I never understood how I was to meet or even respect this imaginary husband in my father’s mind who, as illustrated above, should be Syrian from my father’s city of origin and from “a good family,” when I was never raised with Arabs or Muslims who did not bear my same last name. In fact, my father was known in the Southern Californian Syrian community as “The Syrian who doesn’t interact with Syrians” and kept company with a Benetton ad campaign circle of friends—Mexicans, Cubans, Salvadorians, Jews, African Americans and many more non-Arabs.
But I never shared my dating history with my father—neither did he have any desire to know. My mother, mapping together conversational glimpses of my dating history understood the geographic stretches of my past relationship partners, only had two criteria for me. The man I was to marry should 1) make me happy and 2) be a Muslim. Also knowing the narrow definition my mother thought fit snugly into her “open-minded” views on cultural diversity, I pressed her. “So you would be okay if I married a Chinese Muslim.” She paused…for a while, took a breath and asked “you would want to marry a Chinese man?” For my mother, although she and another aunt advised me against marrying an Arab, there was still a cultural closeness or familiarity she associated with being “Muslim.” To my mother’s credit, she finally released the emo-cognitive tight grip she had on notions of being Muslim.
Fatemeh: My father is Iranian and my mother is from Scottish and Irish heritage, growing up Mormon in Utah. Growing up, their racial differences seemed minimal to me, which probably normalized the idea of dating someone different than I. The most exposure to their differences I’d get is when they’d tease each other about polygamy on both sides of the family (my father comes from a Muslim family, my mother comes from an LDS [Mormon] family). They’ve been married over 35 years now.
Thankfully, my parents don’t push me about marriage. They want me to be happy and economically stable, and I don’t think they could care less about who I marry as long as I’m financially independent–when I was growing up, both parents stressed that I should get an education, get a good job, and then worry about marriage.
El: I’m full Persian and there are some pretty general taboos in Persian culture: don’t marry a non-Iranian, but if you must, at least bring home a white boy. The biggest taboo would probably be marrying a black or perhaps an Arab man (depends on how nationalistic your family is, I suppose). This was never really expressed within my immediate family, but when your culture has some closed-minded views, the messages will find a way to seep in somehow. For Iranians, it’s mostly about preservation of culture, of being able to pass down the language, customs and traditions onto your offspring. Interracial marriages can be seen as a threat to that.
Contrasting to that, I also came up in (and am still a part of) a religious community (the Baha’i community) where unity of mankind is a central principle and interracial marriages are quite common. We even have scripture that touches upon the topic! It’s seen as a positive thing in this community. I had a lot of half-Persian friends growing up and I was able to witness, firsthand, a variety of family dynamics in Persian-and-“other” pairings.
My day-to-day surroundings growing up were much less diverse. Almost all of the kids in my school and small town were white, so you really didn’t have any other choice BUT to interracially date. Even still, there was a weird dynamic in the town. Some other minority kids and I developed these weird complexes – we felt we were almost “too ethnic” to be dated there, and became every guy’s best friend who happens to be a girl. But then we went off to diverse colleges where guys hit on us, asked us out – we had to work out our issues and it took some time to see ourselves differently.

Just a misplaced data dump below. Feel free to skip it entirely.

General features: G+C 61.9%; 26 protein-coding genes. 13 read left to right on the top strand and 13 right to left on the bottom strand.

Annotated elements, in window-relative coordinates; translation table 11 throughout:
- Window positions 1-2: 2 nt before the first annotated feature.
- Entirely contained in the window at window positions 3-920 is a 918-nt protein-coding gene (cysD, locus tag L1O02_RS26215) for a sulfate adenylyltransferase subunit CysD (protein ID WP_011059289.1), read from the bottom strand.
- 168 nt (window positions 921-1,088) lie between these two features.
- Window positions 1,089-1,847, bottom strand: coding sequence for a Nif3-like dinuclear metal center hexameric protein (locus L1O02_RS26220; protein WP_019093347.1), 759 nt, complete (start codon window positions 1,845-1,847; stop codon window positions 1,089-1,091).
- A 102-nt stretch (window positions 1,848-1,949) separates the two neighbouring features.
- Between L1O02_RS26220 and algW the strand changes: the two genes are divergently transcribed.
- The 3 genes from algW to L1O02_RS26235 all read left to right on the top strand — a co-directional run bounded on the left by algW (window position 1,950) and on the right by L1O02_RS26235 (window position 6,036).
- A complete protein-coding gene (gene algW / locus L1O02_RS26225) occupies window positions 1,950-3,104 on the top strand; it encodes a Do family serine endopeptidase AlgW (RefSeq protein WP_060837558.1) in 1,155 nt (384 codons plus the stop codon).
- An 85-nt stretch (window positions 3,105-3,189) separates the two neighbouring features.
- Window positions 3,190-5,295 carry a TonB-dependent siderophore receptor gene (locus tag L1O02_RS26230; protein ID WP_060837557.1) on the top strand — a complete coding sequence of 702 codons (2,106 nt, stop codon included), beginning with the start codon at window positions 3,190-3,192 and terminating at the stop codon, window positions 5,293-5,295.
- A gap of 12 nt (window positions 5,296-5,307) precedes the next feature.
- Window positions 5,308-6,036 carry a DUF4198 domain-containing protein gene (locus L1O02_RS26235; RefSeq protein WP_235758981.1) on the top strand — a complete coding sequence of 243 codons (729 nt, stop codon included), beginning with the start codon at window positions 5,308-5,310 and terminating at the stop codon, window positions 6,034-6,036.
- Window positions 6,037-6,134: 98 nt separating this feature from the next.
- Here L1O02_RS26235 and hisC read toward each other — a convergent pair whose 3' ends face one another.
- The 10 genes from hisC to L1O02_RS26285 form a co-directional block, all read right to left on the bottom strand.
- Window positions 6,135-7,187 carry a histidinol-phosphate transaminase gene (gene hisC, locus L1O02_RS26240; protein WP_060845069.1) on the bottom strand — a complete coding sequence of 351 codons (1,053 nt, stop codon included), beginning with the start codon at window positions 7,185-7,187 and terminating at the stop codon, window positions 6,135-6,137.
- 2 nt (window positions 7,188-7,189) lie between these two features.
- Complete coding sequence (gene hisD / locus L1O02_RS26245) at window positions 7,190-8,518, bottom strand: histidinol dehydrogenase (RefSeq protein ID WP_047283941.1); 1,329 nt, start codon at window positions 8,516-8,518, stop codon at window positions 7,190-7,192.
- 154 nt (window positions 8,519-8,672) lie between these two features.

Cecelia: The only fears I had were dating a white male because of privileges and abuse of power. I have dated Latino, White, Native, Black and African. My worst relationships were with white males because of how their privileges brushed up against my multiple oppressions. My best relationship was with the Latino male who was half Peruvian and half White. We had a balanced relationship, would take about oppression, race, class, gender and do things such as hike, drink tea and enjoy meditation.
Julie: My worst experiences were with white males. My best ones with asian males. I was hesitant going into relationships with white males as a teenager (I was already wary of them but didn’t know better), where I suddenly became visible to the white peer world (it takes a white man to bestow the honorary white badge, I suppose). Disliking that, I got out of those relationships, lickity split.
By the time I was dating asian/mixed-asian men, I was hanging out with other diasporic asians, re-learning my heritage, and actively avoiding white people. I became more visible to the asian man, as he could feel safer with me and not have to worry about my throwing racist asian male stereotypes at him. My only fear was that I would ‘slip-up’ with my whiteness-upbringing, show my ‘whiteness’, oppress somebody.
By the time I married a Taiwanese-American man, I was comfortable in my skin and very tired of seeing asian girls with white men (the ‘accepted’ norm). I had no fears going into our relationship, whatsoever. I had an ally, flesh and blood. People from my hometown were generally surprised, but were used to being surprised by me, and I no longer feel like I belong there.
Brandann: I almost feel it is unfair to say “my worst relationships were with white men”. I have very little experience otherwise, and it is easy, I think, for me to dismiss any of the problems that occurred as things I did wrong. I too easily dismiss the idea that any of it could have been a result of an imbalance of power due to varying axis of oppression, but I have a tendency to feel responsible for anything, which, again, is probably a result of some of my relationships with mental illness.